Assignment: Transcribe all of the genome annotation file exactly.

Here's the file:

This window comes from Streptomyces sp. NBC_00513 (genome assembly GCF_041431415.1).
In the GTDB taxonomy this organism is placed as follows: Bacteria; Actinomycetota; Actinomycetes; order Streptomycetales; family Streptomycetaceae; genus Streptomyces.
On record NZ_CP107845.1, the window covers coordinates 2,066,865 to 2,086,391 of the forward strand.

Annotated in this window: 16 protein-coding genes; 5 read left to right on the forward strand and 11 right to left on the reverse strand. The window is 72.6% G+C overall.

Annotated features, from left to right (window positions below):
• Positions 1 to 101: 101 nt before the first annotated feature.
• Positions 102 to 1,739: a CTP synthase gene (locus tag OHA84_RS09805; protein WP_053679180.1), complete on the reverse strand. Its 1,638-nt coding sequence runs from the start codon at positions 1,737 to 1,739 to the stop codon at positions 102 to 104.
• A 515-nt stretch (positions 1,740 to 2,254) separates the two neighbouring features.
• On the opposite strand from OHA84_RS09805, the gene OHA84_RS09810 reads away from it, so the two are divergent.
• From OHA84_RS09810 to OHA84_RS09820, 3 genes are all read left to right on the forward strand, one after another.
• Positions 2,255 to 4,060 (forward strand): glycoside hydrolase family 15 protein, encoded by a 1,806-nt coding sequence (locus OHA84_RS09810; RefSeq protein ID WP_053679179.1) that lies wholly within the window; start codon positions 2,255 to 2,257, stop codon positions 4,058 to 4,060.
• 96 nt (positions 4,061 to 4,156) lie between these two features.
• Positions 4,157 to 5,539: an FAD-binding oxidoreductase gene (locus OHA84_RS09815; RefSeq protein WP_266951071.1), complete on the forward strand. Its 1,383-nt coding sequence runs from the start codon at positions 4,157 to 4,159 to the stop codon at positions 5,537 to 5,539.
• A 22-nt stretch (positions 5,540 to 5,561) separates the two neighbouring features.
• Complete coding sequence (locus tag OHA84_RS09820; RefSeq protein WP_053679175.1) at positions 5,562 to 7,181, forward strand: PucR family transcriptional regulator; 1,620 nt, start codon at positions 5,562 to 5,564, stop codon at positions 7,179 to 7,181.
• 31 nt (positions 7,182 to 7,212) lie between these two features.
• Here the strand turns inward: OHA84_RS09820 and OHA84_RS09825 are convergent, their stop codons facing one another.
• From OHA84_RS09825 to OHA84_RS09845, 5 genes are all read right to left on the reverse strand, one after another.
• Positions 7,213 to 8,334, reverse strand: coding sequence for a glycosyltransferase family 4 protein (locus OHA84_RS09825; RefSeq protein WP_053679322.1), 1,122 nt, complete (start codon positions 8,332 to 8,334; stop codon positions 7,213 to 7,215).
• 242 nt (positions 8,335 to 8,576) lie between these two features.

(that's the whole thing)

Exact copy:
This window comes from Streptomyces sp. NBC_00513 (genome assembly GCF_041431415.1).
In the GTDB taxonomy this organism is placed as follows: Bacteria; Actinomycetota; Actinomycetes; order Streptomycetales; family Streptomycetaceae; genus Streptomyces.
On record NZ_CP107845.1, the window covers coordinates 2,066,865 to 2,086,391 of the forward strand.

Annotated in this window: 16 protein-coding genes; 5 read left to right on the forward strand and 11 right to left on the reverse strand. The window is 72.6% G+C overall.

Annotated features, from left to right (window positions below):
• Positions 1 to 101: 101 nt before the first annotated feature.
• Positions 102 to 1,739: a CTP synthase gene (locus tag OHA84_RS09805; protein WP_053679180.1), complete on the reverse strand. Its 1,638-nt coding sequence runs from the start codon at positions 1,737 to 1,739 to the stop codon at positions 102 to 104.
• A 515-nt stretch (positions 1,740 to 2,254) separates the two neighbouring features.
• On the opposite strand from OHA84_RS09805, the gene OHA84_RS09810 reads away from it, so the two are divergent.
• From OHA84_RS09810 to OHA84_RS09820, 3 genes are all read left to right on the forward strand, one after another.
• Positions 2,255 to 4,060 (forward strand): glycoside hydrolase family 15 protein, encoded by a 1,806-nt coding sequence (locus OHA84_RS09810; RefSeq protein ID WP_053679179.1) that lies wholly within the window; start codon positions 2,255 to 2,257, stop codon positions 4,058 to 4,060.
• 96 nt (positions 4,061 to 4,156) lie between these two features.
• Positions 4,157 to 5,539: an FAD-binding oxidoreductase gene (locus OHA84_RS09815; RefSeq protein WP_266951071.1), complete on the forward strand. Its 1,383-nt coding sequence runs from the start codon at positions 4,157 to 4,159 to the stop codon at positions 5,537 to 5,539.
• A 22-nt stretch (positions 5,540 to 5,561) separates the two neighbouring features.
• Complete coding sequence (locus tag OHA84_RS09820; RefSeq protein WP_053679175.1) at positions 5,562 to 7,181, forward strand: PucR family transcriptional regulator; 1,620 nt, start codon at positions 5,562 to 5,564, stop codon at positions 7,179 to 7,181.
• 31 nt (positions 7,182 to 7,212) lie between these two features.
• Here the strand turns inward: OHA84_RS09820 and OHA84_RS09825 are convergent, their stop codons facing one another.
• From OHA84_RS09825 to OHA84_RS09845, 5 genes are all read right to left on the reverse strand, one after another.
• Positions 7,213 to 8,334, reverse strand: coding sequence for a glycosyltransferase family 4 protein (locus OHA84_RS09825; RefSeq protein WP_053679322.1), 1,122 nt, complete (start codon positions 8,332 to 8,334; stop codon positions 7,213 to 7,215).
• 242 nt (positions 8,335 to 8,576) lie between these two features.